Collapsible surfboards: a four piece model, the portability issue, and El Cocko's centerfold model

Collapsible surfboards, folding surfboards, or travel surfboards. No matter how you name them, they will be very useful if you're a frequent surf traveler.

Yes, they're special. They've not been shaped the classic way, and they serve a different goal.

In a time when it's easier to travel by air, but airline companies are not surfer-friendly, a portable surfboard is always a genius idea.

Think of how Lego and Meccano got popular.

Karl Pope and Thomas Price were the pioneers of portable surfing.

In 1964, they registered the patent for the first-ever collapsible surfboard, "characterized by its simplicity of construction and in its adaptability to economical manufacture."

Pope later developed a commercial version named Bisect.

In 1966, Herman Bank, a JPL engineer, cut a surfboard into two pieces so that it would be easier to transport.

The Multiboard, also known as the "suitcase surfboard," didn't find room in surf shops.

The 1964 model by Karl Pope and Thomas Price: nice suitcase

Four Sections Connecting at 60 Degrees

The collapsible surfboard market is still building its structures in the conservative surf industry circuit.

After all, how would you promote a surfboard that can be divided into many pieces?

Two purposes may be sufficiently appealing. Get a surfboard on a car trunk, or get a surfboard on an airplane.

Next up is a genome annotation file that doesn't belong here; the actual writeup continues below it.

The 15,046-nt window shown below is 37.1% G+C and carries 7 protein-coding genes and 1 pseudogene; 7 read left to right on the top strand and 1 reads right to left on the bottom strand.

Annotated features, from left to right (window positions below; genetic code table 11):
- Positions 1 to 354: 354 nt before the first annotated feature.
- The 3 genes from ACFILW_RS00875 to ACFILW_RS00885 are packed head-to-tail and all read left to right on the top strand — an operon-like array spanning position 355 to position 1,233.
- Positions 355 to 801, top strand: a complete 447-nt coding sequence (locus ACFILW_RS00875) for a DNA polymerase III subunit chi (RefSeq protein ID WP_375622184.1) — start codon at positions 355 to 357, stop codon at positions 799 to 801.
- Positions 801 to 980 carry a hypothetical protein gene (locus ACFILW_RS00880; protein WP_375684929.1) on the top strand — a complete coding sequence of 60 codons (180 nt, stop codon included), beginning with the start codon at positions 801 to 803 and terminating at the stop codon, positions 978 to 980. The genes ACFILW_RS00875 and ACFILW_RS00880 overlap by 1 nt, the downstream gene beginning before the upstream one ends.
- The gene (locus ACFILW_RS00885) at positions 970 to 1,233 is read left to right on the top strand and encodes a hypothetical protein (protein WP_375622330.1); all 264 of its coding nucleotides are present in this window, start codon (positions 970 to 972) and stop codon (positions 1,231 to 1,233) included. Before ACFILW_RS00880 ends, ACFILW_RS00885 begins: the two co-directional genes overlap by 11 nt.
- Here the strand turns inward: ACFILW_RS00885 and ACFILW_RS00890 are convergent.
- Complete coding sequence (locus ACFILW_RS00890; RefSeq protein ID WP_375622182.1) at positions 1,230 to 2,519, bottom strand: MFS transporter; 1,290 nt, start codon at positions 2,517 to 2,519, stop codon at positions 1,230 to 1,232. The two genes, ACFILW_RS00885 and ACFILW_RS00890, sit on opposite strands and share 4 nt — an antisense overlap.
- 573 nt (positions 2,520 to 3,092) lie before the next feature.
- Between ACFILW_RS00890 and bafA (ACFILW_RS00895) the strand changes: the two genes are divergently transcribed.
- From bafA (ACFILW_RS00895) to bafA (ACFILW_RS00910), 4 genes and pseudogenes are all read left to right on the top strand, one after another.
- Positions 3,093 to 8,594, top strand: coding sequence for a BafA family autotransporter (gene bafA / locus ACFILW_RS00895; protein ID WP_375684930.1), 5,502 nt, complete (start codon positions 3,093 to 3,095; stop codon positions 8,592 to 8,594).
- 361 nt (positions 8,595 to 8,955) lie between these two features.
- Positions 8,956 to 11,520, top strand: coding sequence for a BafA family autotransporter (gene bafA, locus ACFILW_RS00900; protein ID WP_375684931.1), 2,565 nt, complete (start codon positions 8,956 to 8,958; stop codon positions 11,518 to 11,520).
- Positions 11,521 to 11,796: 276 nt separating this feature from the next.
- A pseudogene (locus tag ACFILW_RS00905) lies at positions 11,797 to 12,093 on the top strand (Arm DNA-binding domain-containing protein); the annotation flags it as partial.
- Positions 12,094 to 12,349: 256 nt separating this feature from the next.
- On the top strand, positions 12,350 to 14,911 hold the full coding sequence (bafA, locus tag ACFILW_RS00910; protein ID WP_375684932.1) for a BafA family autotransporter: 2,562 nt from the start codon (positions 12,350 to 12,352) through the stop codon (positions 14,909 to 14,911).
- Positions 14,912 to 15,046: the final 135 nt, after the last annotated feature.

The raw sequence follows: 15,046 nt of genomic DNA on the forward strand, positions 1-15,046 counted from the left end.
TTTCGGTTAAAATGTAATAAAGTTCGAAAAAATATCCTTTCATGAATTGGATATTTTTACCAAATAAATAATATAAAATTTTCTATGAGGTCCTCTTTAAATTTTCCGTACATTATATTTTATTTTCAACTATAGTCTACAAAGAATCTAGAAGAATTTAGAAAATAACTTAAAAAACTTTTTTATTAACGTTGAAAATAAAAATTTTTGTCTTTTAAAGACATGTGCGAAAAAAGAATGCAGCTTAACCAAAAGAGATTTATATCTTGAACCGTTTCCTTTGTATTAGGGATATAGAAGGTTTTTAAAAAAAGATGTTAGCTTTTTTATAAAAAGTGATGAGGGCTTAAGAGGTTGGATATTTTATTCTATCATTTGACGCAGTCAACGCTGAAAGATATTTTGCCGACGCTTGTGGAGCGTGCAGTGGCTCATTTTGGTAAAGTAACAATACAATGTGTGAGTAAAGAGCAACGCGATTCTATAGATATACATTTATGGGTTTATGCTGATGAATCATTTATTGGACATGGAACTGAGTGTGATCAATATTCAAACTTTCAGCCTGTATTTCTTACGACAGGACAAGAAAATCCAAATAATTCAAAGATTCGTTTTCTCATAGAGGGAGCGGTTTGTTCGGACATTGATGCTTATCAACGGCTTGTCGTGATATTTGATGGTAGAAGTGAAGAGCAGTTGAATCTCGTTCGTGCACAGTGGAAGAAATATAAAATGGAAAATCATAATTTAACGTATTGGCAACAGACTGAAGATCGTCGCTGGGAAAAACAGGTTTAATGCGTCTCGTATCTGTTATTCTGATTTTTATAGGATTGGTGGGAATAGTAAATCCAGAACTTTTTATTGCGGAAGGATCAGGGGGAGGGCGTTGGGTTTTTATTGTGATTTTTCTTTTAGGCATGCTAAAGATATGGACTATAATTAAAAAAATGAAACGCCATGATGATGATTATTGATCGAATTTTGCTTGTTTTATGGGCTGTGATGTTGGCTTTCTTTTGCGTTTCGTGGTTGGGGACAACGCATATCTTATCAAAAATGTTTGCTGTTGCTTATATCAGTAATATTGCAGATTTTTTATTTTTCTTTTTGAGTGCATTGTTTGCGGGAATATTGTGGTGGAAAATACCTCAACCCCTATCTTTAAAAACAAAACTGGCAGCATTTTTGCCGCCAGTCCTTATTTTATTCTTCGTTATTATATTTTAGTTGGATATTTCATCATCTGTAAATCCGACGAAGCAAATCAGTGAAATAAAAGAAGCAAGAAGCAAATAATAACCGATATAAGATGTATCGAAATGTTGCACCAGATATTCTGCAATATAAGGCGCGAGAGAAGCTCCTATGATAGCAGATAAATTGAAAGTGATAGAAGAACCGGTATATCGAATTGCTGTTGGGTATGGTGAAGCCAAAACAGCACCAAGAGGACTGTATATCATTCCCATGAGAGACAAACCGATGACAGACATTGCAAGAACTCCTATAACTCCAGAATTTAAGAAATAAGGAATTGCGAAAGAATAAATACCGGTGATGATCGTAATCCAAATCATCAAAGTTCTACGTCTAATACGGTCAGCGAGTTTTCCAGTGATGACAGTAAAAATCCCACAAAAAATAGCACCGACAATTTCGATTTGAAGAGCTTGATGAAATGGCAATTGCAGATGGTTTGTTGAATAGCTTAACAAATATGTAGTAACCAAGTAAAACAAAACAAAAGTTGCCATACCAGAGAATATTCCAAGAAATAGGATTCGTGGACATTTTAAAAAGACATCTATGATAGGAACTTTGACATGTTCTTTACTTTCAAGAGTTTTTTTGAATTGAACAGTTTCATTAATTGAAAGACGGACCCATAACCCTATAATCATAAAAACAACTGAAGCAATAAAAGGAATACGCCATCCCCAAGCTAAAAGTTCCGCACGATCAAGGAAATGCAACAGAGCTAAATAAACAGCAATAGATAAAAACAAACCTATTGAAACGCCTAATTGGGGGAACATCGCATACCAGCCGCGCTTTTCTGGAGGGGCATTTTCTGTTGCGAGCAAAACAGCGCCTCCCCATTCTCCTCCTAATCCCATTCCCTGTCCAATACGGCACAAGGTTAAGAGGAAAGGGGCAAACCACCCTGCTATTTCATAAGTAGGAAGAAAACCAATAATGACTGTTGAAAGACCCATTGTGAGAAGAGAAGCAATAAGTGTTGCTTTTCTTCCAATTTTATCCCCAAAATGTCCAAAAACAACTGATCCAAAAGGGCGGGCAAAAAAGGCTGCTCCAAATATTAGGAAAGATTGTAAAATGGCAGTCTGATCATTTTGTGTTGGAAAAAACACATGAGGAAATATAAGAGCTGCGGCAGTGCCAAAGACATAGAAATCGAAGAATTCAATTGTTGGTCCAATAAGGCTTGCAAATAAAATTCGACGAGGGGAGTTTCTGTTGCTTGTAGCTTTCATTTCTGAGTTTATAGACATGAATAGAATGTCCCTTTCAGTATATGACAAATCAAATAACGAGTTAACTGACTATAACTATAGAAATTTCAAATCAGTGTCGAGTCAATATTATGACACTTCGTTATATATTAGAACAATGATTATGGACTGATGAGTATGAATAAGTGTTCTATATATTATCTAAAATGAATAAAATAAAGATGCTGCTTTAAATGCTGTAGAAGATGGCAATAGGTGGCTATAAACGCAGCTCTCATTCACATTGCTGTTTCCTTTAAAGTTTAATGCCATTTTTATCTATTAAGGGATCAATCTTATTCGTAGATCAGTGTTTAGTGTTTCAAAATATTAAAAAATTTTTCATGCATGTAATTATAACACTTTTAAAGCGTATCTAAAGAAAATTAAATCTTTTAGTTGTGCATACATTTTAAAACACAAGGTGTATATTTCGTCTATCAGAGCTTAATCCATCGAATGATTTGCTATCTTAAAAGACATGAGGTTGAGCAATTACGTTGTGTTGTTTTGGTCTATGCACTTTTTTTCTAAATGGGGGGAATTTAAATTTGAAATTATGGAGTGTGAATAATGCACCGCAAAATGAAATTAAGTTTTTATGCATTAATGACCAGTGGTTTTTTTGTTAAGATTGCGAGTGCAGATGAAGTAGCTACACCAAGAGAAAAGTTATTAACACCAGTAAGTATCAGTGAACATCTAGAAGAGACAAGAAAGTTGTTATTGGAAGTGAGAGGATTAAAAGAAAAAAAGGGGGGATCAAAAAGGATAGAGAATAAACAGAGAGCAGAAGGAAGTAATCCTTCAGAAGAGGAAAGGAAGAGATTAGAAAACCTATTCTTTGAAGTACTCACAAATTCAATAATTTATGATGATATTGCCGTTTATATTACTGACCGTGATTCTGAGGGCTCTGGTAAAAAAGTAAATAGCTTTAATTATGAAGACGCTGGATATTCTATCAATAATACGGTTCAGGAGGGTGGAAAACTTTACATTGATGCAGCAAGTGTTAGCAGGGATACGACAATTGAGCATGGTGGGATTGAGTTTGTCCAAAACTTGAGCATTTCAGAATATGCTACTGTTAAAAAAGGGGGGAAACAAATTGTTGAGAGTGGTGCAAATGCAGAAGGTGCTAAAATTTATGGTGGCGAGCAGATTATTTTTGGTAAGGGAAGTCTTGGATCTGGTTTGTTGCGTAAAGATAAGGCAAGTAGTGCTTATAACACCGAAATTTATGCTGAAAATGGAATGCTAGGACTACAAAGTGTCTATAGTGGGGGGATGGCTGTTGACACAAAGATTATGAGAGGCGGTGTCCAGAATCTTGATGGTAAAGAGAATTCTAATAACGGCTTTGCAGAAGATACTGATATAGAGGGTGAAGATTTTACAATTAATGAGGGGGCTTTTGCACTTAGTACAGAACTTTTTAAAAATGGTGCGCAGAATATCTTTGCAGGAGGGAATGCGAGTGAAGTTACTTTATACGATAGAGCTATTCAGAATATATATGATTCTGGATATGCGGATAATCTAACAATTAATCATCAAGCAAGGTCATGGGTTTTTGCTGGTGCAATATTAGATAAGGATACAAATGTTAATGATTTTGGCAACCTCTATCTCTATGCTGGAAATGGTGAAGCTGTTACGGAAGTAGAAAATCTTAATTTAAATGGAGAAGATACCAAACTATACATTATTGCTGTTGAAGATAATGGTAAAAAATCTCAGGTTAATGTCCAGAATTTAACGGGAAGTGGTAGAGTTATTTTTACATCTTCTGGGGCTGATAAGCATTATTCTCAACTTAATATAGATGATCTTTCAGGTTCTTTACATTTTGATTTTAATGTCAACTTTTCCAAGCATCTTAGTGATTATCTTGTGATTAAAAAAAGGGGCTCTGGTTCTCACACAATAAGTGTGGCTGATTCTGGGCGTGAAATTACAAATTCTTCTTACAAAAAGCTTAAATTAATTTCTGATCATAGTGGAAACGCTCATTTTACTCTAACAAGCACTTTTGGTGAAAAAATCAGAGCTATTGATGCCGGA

Still not convinced? Why don't you consider it an exotic alternative addition to your quiver? They're light and offer adjustable flex.

Modeling and analysis (Pado, Schiel, Cole, Harvey, and Dragoesi, 2012, University of California) of different cuts and shapes show that the ideal design consists of four sections connecting at 60 degrees.

C2 by Nicholas Notara: James Bond would love this portable surfboard

Futuristic Models

Nicholas Notara designed a black, carbon-fiber collapsible surfboard.

Two pins and a quick-release lever turn this five-fin setup beauty into half its size for easier transportation and storage.

Notara's "C2", a concept model, has never seen the light of day, but it looked good.

Walden Surfboards develops four tri-fold models. The secret lies behind a steel cable, cedarwood, and metal caps. They've been tested in the waves and do their job nicely.

Multiple Exchange Surfboards lets you choose a nose for your board and then a specific tail design. That's it. Board ready.

If you're looking for a custom-built surfboard that breaks into two, three, or four pieces, don't expect high performance. Portability and fun are the main ingredients.

Say goodbye to excess baggage fees.

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